Emergent Techniques in Stainless Steel Fabrication

23 April 2018
 Categories: Industrial & Manufacturing, Blog


Of the many industrial materials that can be cut, shaped and welded, stainless steel is a top choice for many different applications. Indeed, stainless steel can be easily fabricated for use in a wide variety of industries.

As the demand for stainless steel products continues to rise, there has been increased pressure on manufacturers to design more efficient processes for working with this material. Luckily, manufacturers have responded. They have created unique and futuristic techniques that can achieve highly efficient stainless steel products.

Stainless steel fabrication boasts some of the most highly efficient machines and processes in the industry. Some of them include:

Advanced laser cutting techniques

Manufacturers working with stainless steel have developed futuristic laser cutting machines that can slice through steel surfaces with high accuracy and minimal energy consumption. For example, laser cutters such as the fibre laser, plasma laser and tube laser are capable of slicing through steel, aluminium and carbon surfaces that are several centimetres thick.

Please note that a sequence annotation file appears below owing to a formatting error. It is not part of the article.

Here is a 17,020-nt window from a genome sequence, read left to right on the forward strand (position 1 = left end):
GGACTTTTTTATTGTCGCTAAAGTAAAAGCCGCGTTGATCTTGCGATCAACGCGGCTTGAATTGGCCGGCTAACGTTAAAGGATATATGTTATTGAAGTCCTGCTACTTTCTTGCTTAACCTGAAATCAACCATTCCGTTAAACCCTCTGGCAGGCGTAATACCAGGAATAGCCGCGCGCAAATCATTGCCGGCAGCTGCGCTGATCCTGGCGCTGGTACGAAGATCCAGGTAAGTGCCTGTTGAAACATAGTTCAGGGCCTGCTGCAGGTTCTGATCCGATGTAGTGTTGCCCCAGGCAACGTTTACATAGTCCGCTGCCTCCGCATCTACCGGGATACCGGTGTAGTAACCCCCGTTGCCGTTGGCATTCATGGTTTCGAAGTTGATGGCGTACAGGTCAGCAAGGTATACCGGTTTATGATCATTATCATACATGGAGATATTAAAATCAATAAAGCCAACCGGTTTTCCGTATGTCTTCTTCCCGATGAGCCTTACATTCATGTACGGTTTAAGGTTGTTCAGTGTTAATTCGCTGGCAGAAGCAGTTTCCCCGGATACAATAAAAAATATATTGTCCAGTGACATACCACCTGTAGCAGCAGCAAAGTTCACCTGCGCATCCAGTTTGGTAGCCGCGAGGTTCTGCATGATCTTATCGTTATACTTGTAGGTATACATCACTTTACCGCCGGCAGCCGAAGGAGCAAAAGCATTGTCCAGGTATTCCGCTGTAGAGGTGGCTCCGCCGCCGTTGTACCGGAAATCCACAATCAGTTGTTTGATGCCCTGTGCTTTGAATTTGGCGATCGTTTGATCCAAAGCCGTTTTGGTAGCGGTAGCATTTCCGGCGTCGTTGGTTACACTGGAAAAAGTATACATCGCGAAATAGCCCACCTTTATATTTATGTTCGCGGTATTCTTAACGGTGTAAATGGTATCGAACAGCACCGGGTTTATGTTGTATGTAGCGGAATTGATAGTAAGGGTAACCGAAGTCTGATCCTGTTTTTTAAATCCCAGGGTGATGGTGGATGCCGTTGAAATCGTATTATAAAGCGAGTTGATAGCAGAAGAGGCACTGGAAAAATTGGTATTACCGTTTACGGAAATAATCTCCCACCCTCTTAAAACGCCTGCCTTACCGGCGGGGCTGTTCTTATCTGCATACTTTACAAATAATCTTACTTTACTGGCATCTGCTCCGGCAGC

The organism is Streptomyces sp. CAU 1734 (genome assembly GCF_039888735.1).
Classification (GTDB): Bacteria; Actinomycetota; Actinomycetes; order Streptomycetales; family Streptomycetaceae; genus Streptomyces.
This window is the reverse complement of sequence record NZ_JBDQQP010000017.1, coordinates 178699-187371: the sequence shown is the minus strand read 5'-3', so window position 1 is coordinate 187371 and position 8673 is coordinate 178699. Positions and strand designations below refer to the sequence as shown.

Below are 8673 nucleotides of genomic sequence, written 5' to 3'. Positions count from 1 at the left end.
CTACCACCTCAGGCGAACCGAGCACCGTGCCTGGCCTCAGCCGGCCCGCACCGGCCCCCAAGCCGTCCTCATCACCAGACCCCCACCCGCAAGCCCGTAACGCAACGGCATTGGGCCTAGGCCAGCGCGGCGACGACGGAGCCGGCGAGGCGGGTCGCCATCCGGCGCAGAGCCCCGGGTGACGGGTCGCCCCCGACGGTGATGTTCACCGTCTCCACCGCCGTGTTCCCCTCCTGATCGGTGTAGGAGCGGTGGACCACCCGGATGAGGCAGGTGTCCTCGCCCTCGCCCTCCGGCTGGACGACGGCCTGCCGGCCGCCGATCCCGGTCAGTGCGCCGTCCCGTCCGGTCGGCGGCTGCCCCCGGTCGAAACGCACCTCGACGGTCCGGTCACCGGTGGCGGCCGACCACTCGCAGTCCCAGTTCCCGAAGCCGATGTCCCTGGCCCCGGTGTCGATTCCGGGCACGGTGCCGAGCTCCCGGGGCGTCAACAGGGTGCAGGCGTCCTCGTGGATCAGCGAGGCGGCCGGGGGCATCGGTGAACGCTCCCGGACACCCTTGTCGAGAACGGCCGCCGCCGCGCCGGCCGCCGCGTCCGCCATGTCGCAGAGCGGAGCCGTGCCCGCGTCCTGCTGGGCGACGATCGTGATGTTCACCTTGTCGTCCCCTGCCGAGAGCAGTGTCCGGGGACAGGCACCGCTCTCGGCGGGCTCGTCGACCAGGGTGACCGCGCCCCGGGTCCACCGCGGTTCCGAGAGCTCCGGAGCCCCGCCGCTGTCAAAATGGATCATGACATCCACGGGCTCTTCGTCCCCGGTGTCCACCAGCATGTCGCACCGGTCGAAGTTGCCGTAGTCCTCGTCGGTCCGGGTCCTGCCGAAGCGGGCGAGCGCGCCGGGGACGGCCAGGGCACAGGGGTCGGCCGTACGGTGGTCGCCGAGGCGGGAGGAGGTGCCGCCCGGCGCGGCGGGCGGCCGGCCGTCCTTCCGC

They produce minimal waste and operate via an automated motion to essentially eliminate human error. This has also allowed laser cutters to improve the output of stainless steel products.

Highly efficient welding processes

The use of laser technology has also been applied to welding techniques in steel fabrication. By using a laser during welding, steel surfaces can achieve precise welds that are strong and have minimal distortion. As a result, the finished product will be easier to apply towards many different uses.

Stainless steel manufacturers have also continued to be at the forefront of infusing creative and innovative methods into the fabrication process. To ensure increased accuracy and better output, more industries are using the following techniques:

3D modelling to ensure accurate measurements

During fabrication, a measurement that's is only a few millimetres off can result in costly defects to final products. Manufacturers have moved from using tape measures to employing 3D modelling techniques in order to collect accurate measurements.

A stainless steel surface can be modelled on the factory floor and the machine programmed to exercise cuts along specific points. This reduces the amount of time that personnel have to take to individually slice through stainless steel surfaces.

Using automation and robotics to achieve more accurate results

The increased use of automated processes in stainless manufacturing has given rise to robotics. Robotics is now being used to carry out batch welding of stainless steel.

This means that standardised materials such as pipes, vehicle parts, and tubes can be produced in larger quantities and with high efficiency.